Daily, I include coconut oil in my dog’s food. I give her about a tablespoon per day, sometimes a bit more. My girl weighs about 60 pounds, and the amount you give will depend on your dog’s weight, calorie requirements and other nutritional needs. But it is a highly beneficial, medicinal food. Coconut oil has about 130 calories per tablespoon.

Enjoy!

Categories
Articles and News Featured Ingredients Recipes

What Did My Dog Eat Today?

The featured image here is my dog’s breakfast.

I like to post periodic updates on what my dog eats in a single day, to help highlight the variety that you can achieve with a homemade diet. With all the variety, I also believe it is possible to offer some consistency too, particularly for dogs with sensitive GI tracts. Always introduce new foods slowly and one at a time.

See below what my dog has had so far today – and it’s only lunchtime!

Enjoy! Also check out our last lists too…

What Did My Dog Eat Today?

What Did My Dogs Eat Today?

All items are cooked unless otherwise noted.

Meats
Ground turkey

Other Proteins
Egg with shell WELL CRUSHED
(otherwise sharp on mouth and belly!)
Gelatin powder – I use Great Lakes – email me if you have questions about this

Vegetables
Pumpkin – plain canned
Broccoli
Zucchini

Oils and Fats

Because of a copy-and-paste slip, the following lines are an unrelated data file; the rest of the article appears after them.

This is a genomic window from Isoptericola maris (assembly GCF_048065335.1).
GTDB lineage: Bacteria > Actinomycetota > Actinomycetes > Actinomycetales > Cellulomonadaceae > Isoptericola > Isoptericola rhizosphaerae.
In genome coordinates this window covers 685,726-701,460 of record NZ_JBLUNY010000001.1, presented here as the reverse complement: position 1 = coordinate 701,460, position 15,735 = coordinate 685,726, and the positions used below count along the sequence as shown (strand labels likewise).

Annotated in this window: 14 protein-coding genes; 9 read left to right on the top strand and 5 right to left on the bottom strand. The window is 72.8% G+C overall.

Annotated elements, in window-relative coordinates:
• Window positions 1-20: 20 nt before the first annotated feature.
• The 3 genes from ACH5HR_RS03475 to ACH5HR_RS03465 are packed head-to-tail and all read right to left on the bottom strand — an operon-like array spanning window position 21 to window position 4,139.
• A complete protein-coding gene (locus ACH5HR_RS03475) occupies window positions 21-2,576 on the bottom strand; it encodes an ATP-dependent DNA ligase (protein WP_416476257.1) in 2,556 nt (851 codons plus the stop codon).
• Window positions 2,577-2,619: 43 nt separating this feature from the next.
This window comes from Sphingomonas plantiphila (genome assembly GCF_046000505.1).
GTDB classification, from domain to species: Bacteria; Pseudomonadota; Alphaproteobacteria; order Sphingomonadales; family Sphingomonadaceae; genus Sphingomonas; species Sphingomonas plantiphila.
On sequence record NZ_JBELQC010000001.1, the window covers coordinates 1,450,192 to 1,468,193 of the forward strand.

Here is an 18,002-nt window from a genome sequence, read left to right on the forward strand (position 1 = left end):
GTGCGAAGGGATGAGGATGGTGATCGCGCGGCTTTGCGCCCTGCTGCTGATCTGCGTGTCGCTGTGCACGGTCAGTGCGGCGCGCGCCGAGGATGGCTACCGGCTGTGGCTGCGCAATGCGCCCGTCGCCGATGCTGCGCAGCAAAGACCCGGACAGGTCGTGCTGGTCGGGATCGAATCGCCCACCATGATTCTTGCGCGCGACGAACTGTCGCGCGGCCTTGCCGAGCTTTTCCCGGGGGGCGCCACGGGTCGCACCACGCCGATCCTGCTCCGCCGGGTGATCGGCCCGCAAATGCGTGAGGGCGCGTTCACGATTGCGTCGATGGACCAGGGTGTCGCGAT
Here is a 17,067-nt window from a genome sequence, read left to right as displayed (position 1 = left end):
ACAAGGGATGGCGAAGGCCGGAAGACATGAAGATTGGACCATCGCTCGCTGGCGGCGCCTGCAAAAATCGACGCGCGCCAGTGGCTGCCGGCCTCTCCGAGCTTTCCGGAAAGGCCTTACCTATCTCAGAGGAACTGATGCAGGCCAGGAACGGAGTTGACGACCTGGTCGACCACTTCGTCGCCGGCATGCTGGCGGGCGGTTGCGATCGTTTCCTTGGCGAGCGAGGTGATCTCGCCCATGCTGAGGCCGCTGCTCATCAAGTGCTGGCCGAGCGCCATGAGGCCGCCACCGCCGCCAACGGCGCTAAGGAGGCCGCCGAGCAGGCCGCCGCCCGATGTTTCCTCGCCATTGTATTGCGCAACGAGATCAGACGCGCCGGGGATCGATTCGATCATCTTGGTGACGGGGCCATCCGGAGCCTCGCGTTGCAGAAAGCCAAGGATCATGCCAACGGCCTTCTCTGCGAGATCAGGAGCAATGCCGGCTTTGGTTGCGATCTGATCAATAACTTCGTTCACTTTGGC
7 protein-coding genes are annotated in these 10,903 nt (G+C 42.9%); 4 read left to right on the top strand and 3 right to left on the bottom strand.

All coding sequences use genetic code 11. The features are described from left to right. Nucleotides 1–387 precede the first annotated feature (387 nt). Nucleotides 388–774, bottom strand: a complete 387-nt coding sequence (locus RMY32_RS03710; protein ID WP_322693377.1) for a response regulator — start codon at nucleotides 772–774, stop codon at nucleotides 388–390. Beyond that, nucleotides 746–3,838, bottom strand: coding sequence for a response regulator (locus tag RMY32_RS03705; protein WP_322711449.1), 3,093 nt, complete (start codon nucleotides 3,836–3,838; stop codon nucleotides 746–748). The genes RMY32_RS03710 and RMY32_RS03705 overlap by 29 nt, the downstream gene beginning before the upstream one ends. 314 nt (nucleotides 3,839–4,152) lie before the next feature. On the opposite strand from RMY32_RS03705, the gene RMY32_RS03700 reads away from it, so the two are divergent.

Olive oil – extra virgin
Omega-3 fish oil pill

Other
Pastina

Categories
Featured Ingredients Recipes

Featured Ingredient – Eggs, Scrambled

This featured ingredient is packed with nutrients! Scrambling an egg takes about one minute, and helps boost your dog’s nutritional status.  To include this featured ingredient, simply turn a skillet on medium heat. Add a little olive oil, and then your egg. Scramble egg in skillet to make things even easier. Eggs will cook through in about a minute. Allow to cool, and serve to your dog in amounts appropriate for your dog’s weight and nutritional needs.

[ultimate-recipe id=”2573″ template=”default”]

Categories
Featured Ingredients Recipes

What Did My Dog Eat Today?

Some people say a homemade dog food diet is not healthy because it’s not balanced. While that can be true, a homemade diet for your dog can also be very healthy – it’s up to us humans to make sure it’s healthy and balanced! Here is a list of foods my dogs ate today…. and it’s only lunchtime! What do you think… sound balanced?

All items are cooked unless otherwise noted.

Meats
Ground turkey – 93% lean/7% fat
White and dark chicken meat

Vegetables
Butternut squash – frozen
Spinach – frozen
Green beans – frozen

Oils and Fats
Olive oil – extra virgin
Coconut oil – unrefined

Powders, Pills and Potions
bone meal powder (stay tuned for article about this!)
probiotic

Check out our last lists too.

What Did My Dog Eat Today?

What Did My Dogs Eat Today?

Categories
Featured Ingredients Recipes

Featured Ingredient – Butternut Squash

[ultimate-recipe id=”2563″ template=”default”]